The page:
THE risk and cruelty of female genital mutilation (FGM) has been highlighted in the news, but the testimony of Maimuna Jawo brings home the true reality of its horrors.
Her brother Musa is married to Marj, who both live in Winshill, having met through Musa’s work as a charity founder. He is an international co-ordinator.
Marj is a trustee of a charity which provides support in the Gambia.
Maimuna is an immensely brave woman – her sheer determination never to return to her home country shows just how much she has been affected by circumcision, a practise she was forced to train to be able to perform by her mother.
The 43-year-old has spoken to Burton’s Soroptimist group, of which Marj is a member, about her experiences and highlighted this hidden form of child abuse.
In the Jowas’ home in Winshill, it is obvious quite how determined Maimuna is to get her point across. She does not hold back.
“I was going to school, but unfortunately stopped when I was 12 years old because my mother was a ‘cutter’ and she had to start training me to do it, as it goes down through generations.”
The question that had to be asked was: why does it happen?
“They say it is a traditional thing,” said Maimuna. “For me I think it is a way of controlling women and girls, and I know people have disabilities from it and even die.
“When I started it I was not feeling good about it – this was when I was 15. You have the pain of seeing your friends and your family, and you have to hold that person while they are screaming out. I feel so bad.”
It seemed like Maimuna’s hell would never end, but a turning point came when she had her only daughter.
“I hold her like I used to hold other girls, and when my mother was cutting them they used to call out for their mothers, so I can hear my daughter calling me.”
There are no painkillers, no sterilisation, just ‘black medicine’ – basic herbal remedies.
Maimuna was circumcised when she was young, but her worst nightmare was realised when it was her daughter’s turn. She was five years old.
“She bled the whole day and I could not take her to hospital because they don’t allow you.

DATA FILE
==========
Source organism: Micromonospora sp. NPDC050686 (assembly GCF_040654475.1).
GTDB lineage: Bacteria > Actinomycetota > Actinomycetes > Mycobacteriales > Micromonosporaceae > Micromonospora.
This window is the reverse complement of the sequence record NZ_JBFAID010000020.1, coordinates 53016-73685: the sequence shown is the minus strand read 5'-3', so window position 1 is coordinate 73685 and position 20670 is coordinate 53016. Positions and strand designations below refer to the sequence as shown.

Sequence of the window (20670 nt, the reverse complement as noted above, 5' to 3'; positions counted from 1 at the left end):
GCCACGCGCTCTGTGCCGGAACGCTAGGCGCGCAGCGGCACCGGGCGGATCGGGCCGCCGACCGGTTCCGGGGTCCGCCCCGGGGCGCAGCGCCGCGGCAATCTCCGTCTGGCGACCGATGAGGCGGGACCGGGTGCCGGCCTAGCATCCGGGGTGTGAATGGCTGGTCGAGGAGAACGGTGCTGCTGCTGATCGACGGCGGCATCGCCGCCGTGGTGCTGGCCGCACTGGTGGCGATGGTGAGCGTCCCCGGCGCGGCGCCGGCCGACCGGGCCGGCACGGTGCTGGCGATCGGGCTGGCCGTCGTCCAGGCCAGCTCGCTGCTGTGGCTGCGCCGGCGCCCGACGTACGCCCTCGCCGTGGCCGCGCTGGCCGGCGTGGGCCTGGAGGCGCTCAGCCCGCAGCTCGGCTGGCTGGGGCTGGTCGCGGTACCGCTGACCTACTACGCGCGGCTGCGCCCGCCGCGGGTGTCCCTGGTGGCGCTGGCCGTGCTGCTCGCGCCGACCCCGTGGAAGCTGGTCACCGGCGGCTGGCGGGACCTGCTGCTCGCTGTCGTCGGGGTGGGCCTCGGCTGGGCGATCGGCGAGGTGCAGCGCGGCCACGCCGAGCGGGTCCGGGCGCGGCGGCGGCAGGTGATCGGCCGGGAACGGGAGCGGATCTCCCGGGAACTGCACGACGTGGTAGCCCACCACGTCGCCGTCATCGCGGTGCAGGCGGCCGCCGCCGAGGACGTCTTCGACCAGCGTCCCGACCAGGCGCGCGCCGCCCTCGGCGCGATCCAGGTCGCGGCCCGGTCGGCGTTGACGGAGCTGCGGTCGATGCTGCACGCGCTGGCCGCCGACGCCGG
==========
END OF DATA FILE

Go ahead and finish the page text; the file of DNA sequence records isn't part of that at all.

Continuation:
“Since then I continued helping my mother, but I knew I would not continue it when she died because then I knew it would be my turn.
“I was beaten since I started my training because I would scream with the girls, for the girls. The elders didn’t want me to scream, they wanted me to be normal – so I was beaten.
“When my mother passed away, in Gambia you have a mourning period for a year, so I wasn’t approached. Then the elders started telling me about it and I knew it was my turn.
“But I said to them I could not just do it like that, because I needed the black medicine, and they knew it would take a while to come. I was just biding my time.”
Incredibly, in Maimuna’s Gambian community she was the only one trained to carry out circumcision. Since she has been away, no-one has been circumcised – leaving the girls to be callously called ‘solima’, meaning they are thought of as unclean and will never marry. They are also verbally abused.
If a child dies during circumcision without black medicine, it is hailed as witchcraft – they never blame the act of circumcision.
Maimuna’s brother and Marj were married. Maimuna came to visit in 2009, and never returned to Gambia.
When she went to seek asylum she was locked up in a detention centre for five months, but was later released for reasons which remain unclear.
She is currently appealing for asylum, but at the moment is living on a knife-edge.
She has discovered Movement for Justice, which has provided her with a lawyer and support.
She speaks against FGM and has visited organisations across the UK, as well as the Liberal Democrats’ national conference.
She said: “Leaving your family behind is the worst thing you can experience. I cannot dress them or take them to school.”
She has not seen them for five years. Her husband ‘had to’ divorce her when she refused to perform circumcision and fled the country.
He remarried and his new wife did not want to look after their children. They are now looked after by a friend, after others were punished for caring for them – simply because they were Maimuna’s children.
It remains to be seen if Maimuna manages to win asylum.
Spending time hearing about her past is distressing, but perhaps her story will go some way towards helping to free the world of this unnecessary procedure and saves the lives of girls for generations to come.